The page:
Addressing the challenges of the 2020 season

Soils, integrated pest management and technology were the focus of discussions at the Hutchinsons West Spring Farmer Conferences held at the EPI-Agri Centre at Harper Adams University.

Any rooting problems with combinable crops need to be sorted by the time they flower, said Ian Robertson, manager of Sustainable Soil Management, which is part of the Hutchinsons Group.

But this year may prove to be difficult for crops. The wet autumn of 2019 has led soils to collapse in many places, leaving growers with challenging conditions.

Mr Robertson said: “Wet soils have compacted, which has resulted in a lack of air and they then become anaerobic.”

The ideal soil proportions are 50 % air and water, and 50% sand, silt and clay, so if this is unbalanced there can be a dramatic effect on rooting.

“This year, roots are likely to have more difficulties penetrating them to access  water and nutrients.

“The worst crops I have seen are those where volunteers were removed before drilling, so they have been sitting wet all winter, causing both structural and microbial issues.”

Things could be even more challenging if in late spring the weather becomes dry and hot, as the soils will bake and become like concrete, he warned.

“Crops will have to work very hard this year to achieve good yields, so clever cultivations and  nutrient strategies are called for. Getting drilling depth right will be crucial, as will early feeding of crops to prevent nutrient deficiency.

He advised growers to use their spades to dig holes and assess conditions.

“This will be particularly important this year as judgements will need to be fluid and react to changing circumstances.

“The good news is that biology is quick to recover.

“If you are unsure what to look for there are people to help you.”

Growers may need to re-think their disease control strategies, warned Dr David Ellerton, technical development director at Hutchinsons.

This is partly in response to the Government’s 25 year Environment Plan which puts integrated pest management (IPM) at the heart of plant protection, but also an urgent need to protect plant protection chemistry from resistance.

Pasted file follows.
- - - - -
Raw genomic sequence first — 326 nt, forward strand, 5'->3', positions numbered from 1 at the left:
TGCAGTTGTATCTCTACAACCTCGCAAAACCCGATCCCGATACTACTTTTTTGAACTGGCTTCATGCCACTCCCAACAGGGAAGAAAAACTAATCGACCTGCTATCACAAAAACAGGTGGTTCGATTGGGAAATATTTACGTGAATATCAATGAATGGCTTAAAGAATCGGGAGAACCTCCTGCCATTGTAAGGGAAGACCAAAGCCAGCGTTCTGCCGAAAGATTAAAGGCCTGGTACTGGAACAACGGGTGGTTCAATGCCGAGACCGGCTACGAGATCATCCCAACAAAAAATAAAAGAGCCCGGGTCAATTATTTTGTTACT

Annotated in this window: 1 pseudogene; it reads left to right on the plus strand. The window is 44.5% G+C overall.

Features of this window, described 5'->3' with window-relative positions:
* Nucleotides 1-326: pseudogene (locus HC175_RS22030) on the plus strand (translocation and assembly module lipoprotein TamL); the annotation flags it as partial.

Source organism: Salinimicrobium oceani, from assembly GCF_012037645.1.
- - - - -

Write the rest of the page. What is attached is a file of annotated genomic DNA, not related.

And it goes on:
Fungicide programmes will need to consider location, weather, drilling date and variety, said Dr Ellerton, adding that checking the individual traits of each variety will become more important when making decisions on which one to grow.

The decreasing chemical protection toolbox, with products such as chlorothalonil already withdrawn, and others, such as mancozeb and epoxiconazole, at risk, is likely to put greater pressure on varietal resistance, too.

Increasing instances of resistance to fungicides is also a threat to crops, he said.

“In 2015, SDHI fungicides gave an average of around 90 per cent control of Septoria tritici, because of a number of mutations in populations of the disease we found that in 2019 there were a number of cases where it had declined to just 60 per cent or below.”

This makes it even more important to protect newly approved cereal  fungicides, such as  Revysol, by using them in mixes with alternative modes of action such as the multi-site fungicides.

Better plant health may also help crop tolerance and resistance.

“At Hutchinsons, we have been exploring the potential of a number of biostimulant products to optimise disease control, and have found promising results.

“We are about to enter a new era of disease control and implementing IPM techniques  will be key to achieving optimum results.”

Technology will play an increasingly important role in helping growers manage climatic challenges while improving efficiency and productivity, said Stuart Hill, Hutchinsons, head of technology and innovation at Hutchinsons.

This is because the data collected helps growers make better-informed decisions.

“Omnia is at the heart of this strategic decision making between agronomist and grower. Future tools and collaborations these are likely to link through Omnia’’.

He noted that Plant Vision provides sensors on tractor booms that measure biomass, facilitating crop growth assessments and make appropriate decisions on actions that need taking.

“This information can then be overlaid with yield maps and show the parts of the field that have higher or lower productivity. Omnia can also overlay the costs per tonne of production in these areas,” said Mr Hill.

The web based system can import data from multiple sources, making it easier to ensure NVZ compliance.

Moving on to talk about the Helix project, he explained that it is assessing technologies that can provide a benefit whether in productivity, profitability or efficiency.

“In the future transparency and justification of input use will be standard, so the better information we have, the more visibility there will be for the supply chain,” said Mr Hill.

“With the Helix nutrition project the aim is to drive more seamless and live nutrition information from soils and the crop. This will drive nutrient use efficiency and thereby help keep costs under control.”

 

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About The Author

John Swire - Deputy editor of Agronomist and Arable Farmer as well as responsibility for the Agronomist and Arable Farmer and Farm Business websites. After 17 years milking cows on the family farm John started writing about agriculture in 1998 and has since written for a variety of publications and has developed a wide circle of contacts within the industry. When not working John is a season ticket holder at Stoke City and also of late has become a fitness freak, listing cycling, swimming and walking as his exercises of choice.